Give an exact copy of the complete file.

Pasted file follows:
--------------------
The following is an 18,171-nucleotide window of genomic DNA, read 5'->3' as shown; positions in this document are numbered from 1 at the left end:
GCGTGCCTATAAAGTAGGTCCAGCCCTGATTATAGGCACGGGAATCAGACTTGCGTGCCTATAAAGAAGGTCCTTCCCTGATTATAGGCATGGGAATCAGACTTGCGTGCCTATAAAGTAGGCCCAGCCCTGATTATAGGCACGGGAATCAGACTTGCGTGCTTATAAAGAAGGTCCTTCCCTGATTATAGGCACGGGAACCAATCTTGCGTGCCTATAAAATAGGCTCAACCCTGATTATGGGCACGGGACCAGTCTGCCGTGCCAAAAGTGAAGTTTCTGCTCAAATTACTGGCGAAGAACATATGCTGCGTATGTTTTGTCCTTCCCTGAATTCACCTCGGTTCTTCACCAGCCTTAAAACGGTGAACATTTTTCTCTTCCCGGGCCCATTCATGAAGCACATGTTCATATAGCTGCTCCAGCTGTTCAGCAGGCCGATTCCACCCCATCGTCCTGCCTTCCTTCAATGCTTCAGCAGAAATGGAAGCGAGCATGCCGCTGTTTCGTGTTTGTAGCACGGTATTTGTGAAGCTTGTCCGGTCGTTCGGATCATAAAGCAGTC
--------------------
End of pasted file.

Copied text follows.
The following is an 18,171-nucleotide window of genomic DNA, read 5'->3' as shown; positions in this document are numbered from 1 at the left end:
GCGTGCCTATAAAGTAGGTCCAGCCCTGATTATAGGCACGGGAATCAGACTTGCGTGCCTATAAAGAAGGTCCTTCCCTGATTATAGGCATGGGAATCAGACTTGCGTGCCTATAAAGTAGGCCCAGCCCTGATTATAGGCACGGGAATCAGACTTGCGTGCTTATAAAGAAGGTCCTTCCCTGATTATAGGCACGGGAACCAATCTTGCGTGCCTATAAAATAGGCTCAACCCTGATTATGGGCACGGGACCAGTCTGCCGTGCCAAAAGTGAAGTTTCTGCTCAAATTACTGGCGAAGAACATATGCTGCGTATGTTTTGTCCTTCCCTGAATTCACCTCGGTTCTTCACCAGCCTTAAAACGGTGAACATTTTTCTCTTCCCGGGCCCATTCATGAAGCACATGTTCATATAGCTGCTCCAGCTGTTCAGCAGGCCGATTCCACCCCATCGTCCTGCCTTCCTTCAATGCTTCAGCAGAAATGGAAGCGAGCATGCCGCTGTTTCGTGTTTGTAGCACGGTATTTGTGAAGCTTGTCCGGTCGTTCGGATCATAAAGCAGTC